No major voting issues so far, New Hampshire election office says

CONCORD, N.H. — Voting across the state was going smoothly with steady turnout into the early afternoon, according to Secretary of State spokesperson Anna Sventek.

Assistant Attorney General Brendan O’Donnell, head of the department’s Election Law Unit, agreed, saying it was a “great morning” with “no major issues.”

O’Donnell said his office was dealing with “typical complaints” from some voters who were affiliated with one party and wanted to vote in the other party’s primary. Such complaints come in every year, he said. Registered Democrats or Republicans who wanted to switch their party affiliation for this election would have had to do so by a deadline in October.

There were also some isolated issues with accessible voting machines and electioneering in polling locations that were being resolved, he said.

New Hampshire weather a vast improvement over Iowa’s

CONCORD, N.H. — The weather for New Hampshire’s primary has been much kinder to voters than the record−setting cold last week for Iowa’s caucuses.

Temperatures in New Hampshire on Tuesday started out in the low 20s and reached 30s by early afternoon, much warmer than the last few days when temperatures struggled to get out of the teens. Some light snow was possible Tuesday night, around the time that polls close.

Iowa’s Jan. 15 vote was the lowest−turnout caucuses in a quarter−century. The high temperature in the capital city, Des Moines, that day was 1 degree Fahrenheit, with the temperature falling to minus−17 by sundown.

Haley vows to stay in the race even if Trump wins New Hampshire

HAMPTON, N.H. — Haley is vowing to stay in the race even if Trump wins New Hampshire’s first−in−the−nation GOP primary.

The former U.N. ambassador has focused considerable resources in New Hampshire, hoping to capitalize on the state’s independent streak as she looks for an upset or at least a tight loss that could dent Trump’s continued domination of Republican politics.

“I’m running against Donald Trump, and I’m not going to talk about an obituary,” Haley told reporters at a polling site in Hampton.

Regardless of how New Hampshire goes, she says, she plans to be in the race for South Carolina’s Feb. 24 primary.

“This has always been a marathon. It’s never been a sprint,” she said.

Republican hopes Trump chooses better White House advisers next time

HAMPTON, N.H. — Pat Sheridan, a Republican from Hampton, said he voted for Trump “because he did a really good job the first time.”

“We need a businessman, not bureaucrats,” said Sheridan, a 63−year−old engineer.

He said the most important issue to him was the economy. "Everything‘s just really bad right now,” he said.

If Trump returns to the White House, Sheridan hopes he will be more careful about choosing his Cabinet members and should bring in better advisers.

“I think he listened to a lot of people he shouldn’t have listened to,” he said.

81−year−old voter says 81−year−old Biden is too old

HAMPTON, N.H. — Independent voter Betsey Davis, an 81−year−old who described herself as “ancient,” said she voted for Dean Phillips in the Democratic primary.

Davis, who supports abortion rights and the “freedom to be,” said she would vote for Biden if he faces Trump again in the general election, but she’s not excited about it.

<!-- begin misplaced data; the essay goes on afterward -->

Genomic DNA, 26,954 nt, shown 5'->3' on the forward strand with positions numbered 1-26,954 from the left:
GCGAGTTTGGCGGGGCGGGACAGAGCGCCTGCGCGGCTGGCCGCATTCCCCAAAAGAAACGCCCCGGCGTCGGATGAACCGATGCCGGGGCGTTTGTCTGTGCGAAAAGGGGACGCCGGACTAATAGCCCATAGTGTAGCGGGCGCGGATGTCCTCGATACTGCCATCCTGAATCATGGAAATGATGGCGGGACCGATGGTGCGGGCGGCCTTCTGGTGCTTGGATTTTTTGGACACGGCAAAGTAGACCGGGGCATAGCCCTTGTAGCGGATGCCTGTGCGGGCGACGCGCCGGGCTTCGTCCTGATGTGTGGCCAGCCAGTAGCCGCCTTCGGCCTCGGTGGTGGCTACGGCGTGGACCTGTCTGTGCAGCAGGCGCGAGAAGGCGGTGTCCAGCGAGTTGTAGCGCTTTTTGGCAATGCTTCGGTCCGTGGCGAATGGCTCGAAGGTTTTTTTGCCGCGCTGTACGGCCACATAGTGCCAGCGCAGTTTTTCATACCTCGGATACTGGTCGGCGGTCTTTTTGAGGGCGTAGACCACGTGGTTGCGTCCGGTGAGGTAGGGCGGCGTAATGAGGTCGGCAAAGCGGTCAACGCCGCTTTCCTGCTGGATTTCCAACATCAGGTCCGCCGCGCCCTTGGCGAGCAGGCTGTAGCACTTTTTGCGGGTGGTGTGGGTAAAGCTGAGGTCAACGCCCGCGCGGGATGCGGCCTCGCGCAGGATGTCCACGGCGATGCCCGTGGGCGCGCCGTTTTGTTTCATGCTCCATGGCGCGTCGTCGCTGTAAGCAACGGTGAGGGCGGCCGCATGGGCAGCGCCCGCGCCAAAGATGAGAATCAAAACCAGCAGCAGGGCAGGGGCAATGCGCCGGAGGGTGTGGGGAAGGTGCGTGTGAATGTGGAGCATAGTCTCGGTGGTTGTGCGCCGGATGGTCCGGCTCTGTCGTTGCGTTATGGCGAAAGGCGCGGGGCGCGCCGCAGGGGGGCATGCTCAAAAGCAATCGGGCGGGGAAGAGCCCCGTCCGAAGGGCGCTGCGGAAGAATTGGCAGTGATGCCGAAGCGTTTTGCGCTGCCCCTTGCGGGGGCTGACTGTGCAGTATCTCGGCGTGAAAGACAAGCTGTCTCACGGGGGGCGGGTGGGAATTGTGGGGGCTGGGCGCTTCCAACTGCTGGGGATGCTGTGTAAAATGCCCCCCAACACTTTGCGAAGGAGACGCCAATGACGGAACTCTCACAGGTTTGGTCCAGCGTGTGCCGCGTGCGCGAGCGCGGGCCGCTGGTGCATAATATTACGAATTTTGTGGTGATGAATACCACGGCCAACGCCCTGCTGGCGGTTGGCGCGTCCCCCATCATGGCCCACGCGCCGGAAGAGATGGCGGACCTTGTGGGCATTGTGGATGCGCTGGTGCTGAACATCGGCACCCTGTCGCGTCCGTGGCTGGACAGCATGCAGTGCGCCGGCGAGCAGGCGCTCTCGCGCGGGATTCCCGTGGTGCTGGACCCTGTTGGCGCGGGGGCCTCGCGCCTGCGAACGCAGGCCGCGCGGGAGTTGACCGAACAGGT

“I think he’s too old," she said, noting that they were the same age. “He may be a nice man, but nice doesn’t really count in politics.”

Asked what Biden would need to do to earn her enthusiastic vote in November, she said, “I’d like him to be stronger, much stronger. I’d like him to be able to get both parties together.”

Independent voter supports Haley, thinks Biden is too old

HAMPTON, N.H. — Laurie Dufour was surprised to see Haley, her favored candidate, show up at her polling place on Tuesday morning.

Dufour, 66, said she is an independent who tends to vote for Democrats but likes Haley.

“I did not want Trump, and she just sounded very knowledgeable,” she said. However, she noted that she supports abortion rights and “almost didn’t vote for her” because of that.

Dufour said she would vote for Biden “in a heartbeat” over Trump in a general election but wishes he would consider stepping down.

“Mostly, I just think he’s too old. It’s sad — when I watch him, I could cry. It’s like watching your grandfather, you know?" Dufour said. “I think it’s time for him to let go.”

Haley says Dixville Notch sweep gives her momentum

HAMPTON, N.H. — Haley says her sweep of tiny Dixville Notch is a good start that gives her campaign momentum heading into the day.

“Right now we’ll take whatever we can take,” Haley told reporters while visiting a polling place in Hampton on Tuesday morning. She said she was grateful for the six registered voters in the resort town who turned out to vote for her.

Haley also vowed to continue with her campaign even if she doesn’t have a good night in New Hampshire’s first−in−the−nation primary.

“We’re going to South Carolina. We have put in the ad buy. We are there. This has always been a marathon. It’s never been a sprint. We wanted to be strong in Iowa. We wanted to be stronger than that in New Hampshire. We’re going to be even stronger than that in South Carolina,” she said.

Polls are opening in the first−in−the−nation primary state

CONCORD, N.H. — Polls are beginning to open across much of New Hampshire as the state’s famously independent−minded electorate makes its pick for the 2024 presidential nominees.

In the first results released early Tuesday, all six registered voters of tiny Dixville Notch cast their ballots for Haley over Trump. The resort town is the only one in New Hampshire this year that opted to vote at midnight.

The Democratic side is different, though. The Democratic National Committee revamped the voting calendar to put South Carolina first, but New Hampshire Democrats defied the new order and opted to hold their primary Tuesday, as well. Biden’s name isn’t on the ballot as a result, but his allies are mounting a write−in campaign for him.

The Associated Press

Photo: when he was in office

Subscribe to 'The Buzz' with Peter Mansbridge sent every Saturday morning. Subscribe for FREE!  Subscribe